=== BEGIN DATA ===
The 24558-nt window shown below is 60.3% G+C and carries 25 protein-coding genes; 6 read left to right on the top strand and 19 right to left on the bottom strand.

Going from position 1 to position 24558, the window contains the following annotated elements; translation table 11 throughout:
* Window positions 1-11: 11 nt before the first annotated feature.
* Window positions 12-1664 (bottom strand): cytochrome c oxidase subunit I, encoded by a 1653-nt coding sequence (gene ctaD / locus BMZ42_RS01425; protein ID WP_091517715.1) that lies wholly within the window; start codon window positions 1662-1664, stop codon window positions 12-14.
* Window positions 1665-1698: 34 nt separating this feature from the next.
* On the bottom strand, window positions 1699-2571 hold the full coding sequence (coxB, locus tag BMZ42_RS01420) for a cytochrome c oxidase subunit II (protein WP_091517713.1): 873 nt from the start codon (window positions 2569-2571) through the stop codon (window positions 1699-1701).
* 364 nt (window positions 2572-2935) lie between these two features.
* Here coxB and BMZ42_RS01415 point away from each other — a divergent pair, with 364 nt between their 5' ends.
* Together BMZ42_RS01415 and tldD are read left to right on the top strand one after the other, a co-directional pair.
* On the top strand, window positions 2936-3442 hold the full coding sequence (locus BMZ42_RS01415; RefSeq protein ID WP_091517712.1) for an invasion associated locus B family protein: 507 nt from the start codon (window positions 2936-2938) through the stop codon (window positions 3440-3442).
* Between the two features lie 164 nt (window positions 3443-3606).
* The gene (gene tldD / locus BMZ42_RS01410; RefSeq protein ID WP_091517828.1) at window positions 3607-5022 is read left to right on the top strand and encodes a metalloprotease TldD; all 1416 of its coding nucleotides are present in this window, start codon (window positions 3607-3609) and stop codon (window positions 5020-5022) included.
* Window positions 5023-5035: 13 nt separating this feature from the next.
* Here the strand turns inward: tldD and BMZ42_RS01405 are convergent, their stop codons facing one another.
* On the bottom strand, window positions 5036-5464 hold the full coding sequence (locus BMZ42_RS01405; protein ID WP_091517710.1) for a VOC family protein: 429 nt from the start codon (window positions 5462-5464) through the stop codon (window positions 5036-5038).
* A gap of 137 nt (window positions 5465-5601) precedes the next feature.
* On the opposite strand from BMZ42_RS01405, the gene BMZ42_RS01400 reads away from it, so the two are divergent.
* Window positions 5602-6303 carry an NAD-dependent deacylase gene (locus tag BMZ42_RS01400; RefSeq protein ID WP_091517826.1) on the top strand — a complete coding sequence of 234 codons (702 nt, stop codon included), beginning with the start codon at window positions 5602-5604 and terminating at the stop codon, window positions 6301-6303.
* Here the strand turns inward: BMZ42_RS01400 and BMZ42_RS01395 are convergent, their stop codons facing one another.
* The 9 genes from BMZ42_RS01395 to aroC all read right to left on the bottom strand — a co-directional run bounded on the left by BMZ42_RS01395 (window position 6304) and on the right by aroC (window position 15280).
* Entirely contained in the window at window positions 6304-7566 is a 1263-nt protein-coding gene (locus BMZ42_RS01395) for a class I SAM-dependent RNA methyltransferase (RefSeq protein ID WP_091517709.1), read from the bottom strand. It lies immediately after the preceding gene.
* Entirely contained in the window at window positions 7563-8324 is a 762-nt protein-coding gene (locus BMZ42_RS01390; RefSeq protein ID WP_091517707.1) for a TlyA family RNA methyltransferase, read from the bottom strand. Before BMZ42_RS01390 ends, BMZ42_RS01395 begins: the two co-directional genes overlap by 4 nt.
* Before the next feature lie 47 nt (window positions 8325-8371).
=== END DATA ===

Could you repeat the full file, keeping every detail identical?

The 24558-nt window shown below is 60.3% G+C and carries 25 protein-coding genes; 6 read left to right on the top strand and 19 right to left on the bottom strand.

Going from position 1 to position 24558, the window contains the following annotated elements; translation table 11 throughout:
* Window positions 1-11: 11 nt before the first annotated feature.
* Window positions 12-1664 (bottom strand): cytochrome c oxidase subunit I, encoded by a 1653-nt coding sequence (gene ctaD / locus BMZ42_RS01425; protein ID WP_091517715.1) that lies wholly within the window; start codon window positions 1662-1664, stop codon window positions 12-14.
* Window positions 1665-1698: 34 nt separating this feature from the next.
* On the bottom strand, window positions 1699-2571 hold the full coding sequence (coxB, locus tag BMZ42_RS01420) for a cytochrome c oxidase subunit II (protein WP_091517713.1): 873 nt from the start codon (window positions 2569-2571) through the stop codon (window positions 1699-1701).
* 364 nt (window positions 2572-2935) lie between these two features.
* Here coxB and BMZ42_RS01415 point away from each other — a divergent pair, with 364 nt between their 5' ends.
* Together BMZ42_RS01415 and tldD are read left to right on the top strand one after the other, a co-directional pair.
* On the top strand, window positions 2936-3442 hold the full coding sequence (locus BMZ42_RS01415; RefSeq protein ID WP_091517712.1) for an invasion associated locus B family protein: 507 nt from the start codon (window positions 2936-2938) through the stop codon (window positions 3440-3442).
* Between the two features lie 164 nt (window positions 3443-3606).
* The gene (gene tldD / locus BMZ42_RS01410; RefSeq protein ID WP_091517828.1) at window positions 3607-5022 is read left to right on the top strand and encodes a metalloprotease TldD; all 1416 of its coding nucleotides are present in this window, start codon (window positions 3607-3609) and stop codon (window positions 5020-5022) included.
* Window positions 5023-5035: 13 nt separating this feature from the next.
* Here the strand turns inward: tldD and BMZ42_RS01405 are convergent, their stop codons facing one another.
* On the bottom strand, window positions 5036-5464 hold the full coding sequence (locus BMZ42_RS01405; protein ID WP_091517710.1) for a VOC family protein: 429 nt from the start codon (window positions 5462-5464) through the stop codon (window positions 5036-5038).
* A gap of 137 nt (window positions 5465-5601) precedes the next feature.
* On the opposite strand from BMZ42_RS01405, the gene BMZ42_RS01400 reads away from it, so the two are divergent.
* Window positions 5602-6303 carry an NAD-dependent deacylase gene (locus tag BMZ42_RS01400; RefSeq protein ID WP_091517826.1) on the top strand — a complete coding sequence of 234 codons (702 nt, stop codon included), beginning with the start codon at window positions 5602-5604 and terminating at the stop codon, window positions 6301-6303.
* Here the strand turns inward: BMZ42_RS01400 and BMZ42_RS01395 are convergent, their stop codons facing one another.
* The 9 genes from BMZ42_RS01395 to aroC all read right to left on the bottom strand — a co-directional run bounded on the left by BMZ42_RS01395 (window position 6304) and on the right by aroC (window position 15280).
* Entirely contained in the window at window positions 6304-7566 is a 1263-nt protein-coding gene (locus BMZ42_RS01395) for a class I SAM-dependent RNA methyltransferase (RefSeq protein ID WP_091517709.1), read from the bottom strand. It lies immediately after the preceding gene.
* Entirely contained in the window at window positions 7563-8324 is a 762-nt protein-coding gene (locus BMZ42_RS01390; RefSeq protein ID WP_091517707.1) for a TlyA family RNA methyltransferase, read from the bottom strand. Before BMZ42_RS01390 ends, BMZ42_RS01395 begins: the two co-directional genes overlap by 4 nt.
* Before the next feature lie 47 nt (window positions 8325-8371).